In Vicky Cristina, Grande once again did a great job, managing to perfectly portray the spirit of María Elena, but also the beatnik spirit. Two signficant items that announce her bohemian status are a large leather bag emblazoned with a tiger’s face and a white antique linen and lace chemise with a hint of transparency. She reveals her essence, but also her erotic, dangerous, rumpled allure through her clothing choices.
“Say something in Chinese. […] Do you think that’s beautiful?”
“Not talent, genius.”
The costume designer further explains the starting point of the inspiration for building the character of María Elena: During filming, “I went to the bar on my street once, and the waitress caught my eye. I really liked what she transmitted, not what she was wearing, but the inside concept of her. Then I started thinking about the character as I was drinking a glass of wine, watching this girl’s gestures. From that, I thought of Frida Kahlo” – and how rightfully The New Yorker described María Elena as a “Frida Kahlo without the discipline to work” – “and she reminded me of a friend my mother used to have from the Cafe Gijon. That woman lived with the painters and artist of that period, she had no money, but she had a very interesting style. That kind of woman that creates her own image in flea markets, things she borrows, etc. She generated a very special artistic feeling. I took that concept to what a person would do nowadays, an artist that has no money. And I thought that vintage clothes would help. If a person with good taste goes to a flea market, and she’s an artist, she will recognize the good items. Maybe she’ll buy them for five cents. I designed that character from there.”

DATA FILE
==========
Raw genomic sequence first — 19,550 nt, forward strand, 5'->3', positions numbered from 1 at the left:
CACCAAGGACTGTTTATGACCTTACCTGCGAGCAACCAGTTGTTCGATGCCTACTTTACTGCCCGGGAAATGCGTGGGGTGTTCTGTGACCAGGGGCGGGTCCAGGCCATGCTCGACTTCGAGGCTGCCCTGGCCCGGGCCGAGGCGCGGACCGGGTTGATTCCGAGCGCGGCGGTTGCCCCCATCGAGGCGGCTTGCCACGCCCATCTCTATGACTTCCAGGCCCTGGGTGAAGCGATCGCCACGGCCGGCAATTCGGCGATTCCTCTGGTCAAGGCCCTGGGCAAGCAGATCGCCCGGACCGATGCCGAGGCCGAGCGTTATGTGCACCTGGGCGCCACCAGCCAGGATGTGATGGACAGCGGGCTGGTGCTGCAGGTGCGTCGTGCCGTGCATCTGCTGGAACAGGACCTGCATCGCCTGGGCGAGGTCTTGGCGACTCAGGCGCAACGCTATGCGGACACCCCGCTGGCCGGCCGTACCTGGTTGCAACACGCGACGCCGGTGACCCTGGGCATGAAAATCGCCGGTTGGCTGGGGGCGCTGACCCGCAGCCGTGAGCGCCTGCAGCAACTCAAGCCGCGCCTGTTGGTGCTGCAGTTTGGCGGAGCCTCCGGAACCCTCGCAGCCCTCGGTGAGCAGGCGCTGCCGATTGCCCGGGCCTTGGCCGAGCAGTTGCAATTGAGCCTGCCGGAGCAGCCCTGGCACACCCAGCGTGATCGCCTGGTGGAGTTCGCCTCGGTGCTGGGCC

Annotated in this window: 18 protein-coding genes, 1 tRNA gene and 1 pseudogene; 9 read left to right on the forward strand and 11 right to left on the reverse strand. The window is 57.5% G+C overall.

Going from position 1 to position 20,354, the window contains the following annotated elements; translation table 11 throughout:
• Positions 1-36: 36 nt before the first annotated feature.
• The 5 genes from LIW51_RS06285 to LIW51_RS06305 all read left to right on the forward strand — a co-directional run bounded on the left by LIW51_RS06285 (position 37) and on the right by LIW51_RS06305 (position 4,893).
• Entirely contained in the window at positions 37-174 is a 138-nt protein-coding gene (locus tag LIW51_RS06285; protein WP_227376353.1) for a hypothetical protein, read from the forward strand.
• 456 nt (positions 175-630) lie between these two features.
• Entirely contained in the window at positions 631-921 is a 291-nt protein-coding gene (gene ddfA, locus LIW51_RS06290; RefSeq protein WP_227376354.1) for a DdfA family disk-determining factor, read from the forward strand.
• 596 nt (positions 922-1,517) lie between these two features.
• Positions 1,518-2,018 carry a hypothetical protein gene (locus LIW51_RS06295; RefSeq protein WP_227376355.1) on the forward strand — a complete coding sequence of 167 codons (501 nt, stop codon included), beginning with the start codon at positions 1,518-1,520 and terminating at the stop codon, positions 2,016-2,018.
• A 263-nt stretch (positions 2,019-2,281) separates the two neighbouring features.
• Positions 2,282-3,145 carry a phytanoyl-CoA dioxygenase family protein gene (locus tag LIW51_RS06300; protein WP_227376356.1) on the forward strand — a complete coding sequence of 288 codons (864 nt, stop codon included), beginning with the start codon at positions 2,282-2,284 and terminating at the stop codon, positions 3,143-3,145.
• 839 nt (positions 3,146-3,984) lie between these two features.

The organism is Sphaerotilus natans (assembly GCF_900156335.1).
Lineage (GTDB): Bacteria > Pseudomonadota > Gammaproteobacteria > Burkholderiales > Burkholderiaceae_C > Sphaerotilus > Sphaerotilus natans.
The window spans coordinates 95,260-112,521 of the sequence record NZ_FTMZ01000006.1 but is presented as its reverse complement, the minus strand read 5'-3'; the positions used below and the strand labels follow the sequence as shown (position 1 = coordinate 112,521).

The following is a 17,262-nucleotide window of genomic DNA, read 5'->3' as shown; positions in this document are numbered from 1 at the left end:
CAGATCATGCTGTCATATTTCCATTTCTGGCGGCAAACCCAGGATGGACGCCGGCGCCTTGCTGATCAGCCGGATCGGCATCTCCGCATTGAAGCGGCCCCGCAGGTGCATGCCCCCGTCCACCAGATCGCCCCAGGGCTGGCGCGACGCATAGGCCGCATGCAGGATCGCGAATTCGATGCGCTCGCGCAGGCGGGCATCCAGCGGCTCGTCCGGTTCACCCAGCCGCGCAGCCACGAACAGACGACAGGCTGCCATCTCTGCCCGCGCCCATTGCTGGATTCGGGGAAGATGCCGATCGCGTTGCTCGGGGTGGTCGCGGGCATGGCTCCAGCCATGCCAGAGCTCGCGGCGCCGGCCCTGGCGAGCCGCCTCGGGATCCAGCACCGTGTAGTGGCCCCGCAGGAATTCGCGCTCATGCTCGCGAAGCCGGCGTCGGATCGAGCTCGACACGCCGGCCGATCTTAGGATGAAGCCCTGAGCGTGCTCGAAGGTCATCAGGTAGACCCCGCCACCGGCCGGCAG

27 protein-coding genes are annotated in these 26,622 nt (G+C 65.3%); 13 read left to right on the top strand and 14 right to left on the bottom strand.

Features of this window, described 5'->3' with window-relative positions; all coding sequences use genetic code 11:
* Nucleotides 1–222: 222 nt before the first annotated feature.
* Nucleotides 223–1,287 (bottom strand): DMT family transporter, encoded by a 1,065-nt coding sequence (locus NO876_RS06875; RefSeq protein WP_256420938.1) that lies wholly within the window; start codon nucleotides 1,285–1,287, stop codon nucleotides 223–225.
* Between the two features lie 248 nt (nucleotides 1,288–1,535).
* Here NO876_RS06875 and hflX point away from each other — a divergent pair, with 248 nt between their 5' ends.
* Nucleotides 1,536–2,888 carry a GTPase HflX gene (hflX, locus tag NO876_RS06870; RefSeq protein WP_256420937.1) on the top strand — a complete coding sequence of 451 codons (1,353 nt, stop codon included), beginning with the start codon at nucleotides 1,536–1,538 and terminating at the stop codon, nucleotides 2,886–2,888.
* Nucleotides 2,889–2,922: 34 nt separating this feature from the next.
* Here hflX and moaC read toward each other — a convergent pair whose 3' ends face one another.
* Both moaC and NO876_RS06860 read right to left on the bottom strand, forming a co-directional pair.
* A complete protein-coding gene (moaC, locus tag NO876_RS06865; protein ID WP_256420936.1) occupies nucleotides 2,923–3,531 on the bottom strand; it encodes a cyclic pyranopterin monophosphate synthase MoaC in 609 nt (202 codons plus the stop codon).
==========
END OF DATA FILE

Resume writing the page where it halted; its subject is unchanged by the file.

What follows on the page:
Bohemians are intriguing personalities, but I love it how Sonia Grande conveys the unconventional, original and authentic nature of María Elena by keeping her style simple, through carefully chosen, rare antique garments. “I think that the simpler you look, the better. The viewer needs to be paying attention to the message the actors are expressing.”
What María Elena’s clothes also project is an antithesis of middle class respectability, the underlying context of tensions between art and conventional society being an ever-present preoccupation of Allen’s films. And the vintage lace-embellished pink satin slip worn as daywear is the key element that defines her look. She frees from conventions and rules by ingeniously reinterpreting the past. Not only that, but her dress simultaneously divulges her fractured mental state and vulnerability through uncovering the protective layers of outerwear.
Black summer dress with split sleeves. A summery floral dress wouldn’t have been fitting for her character.
sources: W Magazine / The New Yorker / Style Lovely / Costuming the Middle Classes, Anti-Fashion as Aspirational Fashion in Vicky Cristina Barcelona and Midnight in Paris, an essay from the University for the Creative Arts Rochester / Elle
photos: movie stills captured by me | cinematographer: Javier Aguirresarobe | production companies: Weinstein/Everett/Rex/Shutterstock